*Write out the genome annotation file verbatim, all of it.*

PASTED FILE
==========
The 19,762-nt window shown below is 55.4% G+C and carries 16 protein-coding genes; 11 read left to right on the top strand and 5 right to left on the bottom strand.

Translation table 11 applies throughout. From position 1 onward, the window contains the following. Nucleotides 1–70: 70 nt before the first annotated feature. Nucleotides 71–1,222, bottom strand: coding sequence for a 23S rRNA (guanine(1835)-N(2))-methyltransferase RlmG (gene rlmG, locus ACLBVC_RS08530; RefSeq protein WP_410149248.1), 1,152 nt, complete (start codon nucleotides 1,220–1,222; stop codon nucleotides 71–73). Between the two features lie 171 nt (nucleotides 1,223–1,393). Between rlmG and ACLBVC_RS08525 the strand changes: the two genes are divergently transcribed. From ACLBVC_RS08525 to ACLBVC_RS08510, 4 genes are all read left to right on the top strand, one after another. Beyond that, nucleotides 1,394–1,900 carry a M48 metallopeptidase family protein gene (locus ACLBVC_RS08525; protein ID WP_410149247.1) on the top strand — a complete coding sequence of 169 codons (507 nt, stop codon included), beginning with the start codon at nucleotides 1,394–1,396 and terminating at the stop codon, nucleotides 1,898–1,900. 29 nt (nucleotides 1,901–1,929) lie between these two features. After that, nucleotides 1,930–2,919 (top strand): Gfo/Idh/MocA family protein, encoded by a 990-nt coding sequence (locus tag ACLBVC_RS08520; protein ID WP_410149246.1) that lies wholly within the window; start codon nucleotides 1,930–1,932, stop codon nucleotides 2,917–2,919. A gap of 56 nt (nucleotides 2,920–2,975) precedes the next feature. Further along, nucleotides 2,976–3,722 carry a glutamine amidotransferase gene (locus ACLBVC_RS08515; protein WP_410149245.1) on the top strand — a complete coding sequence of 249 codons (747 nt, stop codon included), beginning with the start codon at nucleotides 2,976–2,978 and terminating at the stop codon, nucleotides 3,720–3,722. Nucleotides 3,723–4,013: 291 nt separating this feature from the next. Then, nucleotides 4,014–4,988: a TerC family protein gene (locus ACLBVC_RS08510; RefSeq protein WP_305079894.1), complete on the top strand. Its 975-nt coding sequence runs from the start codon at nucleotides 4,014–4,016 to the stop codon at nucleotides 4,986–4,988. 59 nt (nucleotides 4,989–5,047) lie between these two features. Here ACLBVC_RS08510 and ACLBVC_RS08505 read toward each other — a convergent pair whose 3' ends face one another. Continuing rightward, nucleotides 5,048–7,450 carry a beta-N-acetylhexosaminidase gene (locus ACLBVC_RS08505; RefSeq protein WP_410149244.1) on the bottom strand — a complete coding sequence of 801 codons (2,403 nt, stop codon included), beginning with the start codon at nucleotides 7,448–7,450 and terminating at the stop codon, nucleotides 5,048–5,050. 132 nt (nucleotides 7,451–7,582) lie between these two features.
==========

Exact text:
The 19,762-nt window shown below is 55.4% G+C and carries 16 protein-coding genes; 11 read left to right on the top strand and 5 right to left on the bottom strand.

Translation table 11 applies throughout. From position 1 onward, the window contains the following. Nucleotides 1–70: 70 nt before the first annotated feature. Nucleotides 71–1,222, bottom strand: coding sequence for a 23S rRNA (guanine(1835)-N(2))-methyltransferase RlmG (gene rlmG, locus ACLBVC_RS08530; RefSeq protein WP_410149248.1), 1,152 nt, complete (start codon nucleotides 1,220–1,222; stop codon nucleotides 71–73). Between the two features lie 171 nt (nucleotides 1,223–1,393). Between rlmG and ACLBVC_RS08525 the strand changes: the two genes are divergently transcribed. From ACLBVC_RS08525 to ACLBVC_RS08510, 4 genes are all read left to right on the top strand, one after another. Beyond that, nucleotides 1,394–1,900 carry a M48 metallopeptidase family protein gene (locus ACLBVC_RS08525; protein ID WP_410149247.1) on the top strand — a complete coding sequence of 169 codons (507 nt, stop codon included), beginning with the start codon at nucleotides 1,394–1,396 and terminating at the stop codon, nucleotides 1,898–1,900. 29 nt (nucleotides 1,901–1,929) lie between these two features. After that, nucleotides 1,930–2,919 (top strand): Gfo/Idh/MocA family protein, encoded by a 990-nt coding sequence (locus tag ACLBVC_RS08520; protein ID WP_410149246.1) that lies wholly within the window; start codon nucleotides 1,930–1,932, stop codon nucleotides 2,917–2,919. A gap of 56 nt (nucleotides 2,920–2,975) precedes the next feature. Further along, nucleotides 2,976–3,722 carry a glutamine amidotransferase gene (locus ACLBVC_RS08515; protein WP_410149245.1) on the top strand — a complete coding sequence of 249 codons (747 nt, stop codon included), beginning with the start codon at nucleotides 2,976–2,978 and terminating at the stop codon, nucleotides 3,720–3,722. Nucleotides 3,723–4,013: 291 nt separating this feature from the next. Then, nucleotides 4,014–4,988: a TerC family protein gene (locus ACLBVC_RS08510; RefSeq protein WP_305079894.1), complete on the top strand. Its 975-nt coding sequence runs from the start codon at nucleotides 4,014–4,016 to the stop codon at nucleotides 4,986–4,988. 59 nt (nucleotides 4,989–5,047) lie between these two features. Here ACLBVC_RS08510 and ACLBVC_RS08505 read toward each other — a convergent pair whose 3' ends face one another. Continuing rightward, nucleotides 5,048–7,450 carry a beta-N-acetylhexosaminidase gene (locus ACLBVC_RS08505; RefSeq protein WP_410149244.1) on the bottom strand — a complete coding sequence of 801 codons (2,403 nt, stop codon included), beginning with the start codon at nucleotides 7,448–7,450 and terminating at the stop codon, nucleotides 5,048–5,050. 132 nt (nucleotides 7,451–7,582) lie between these two features.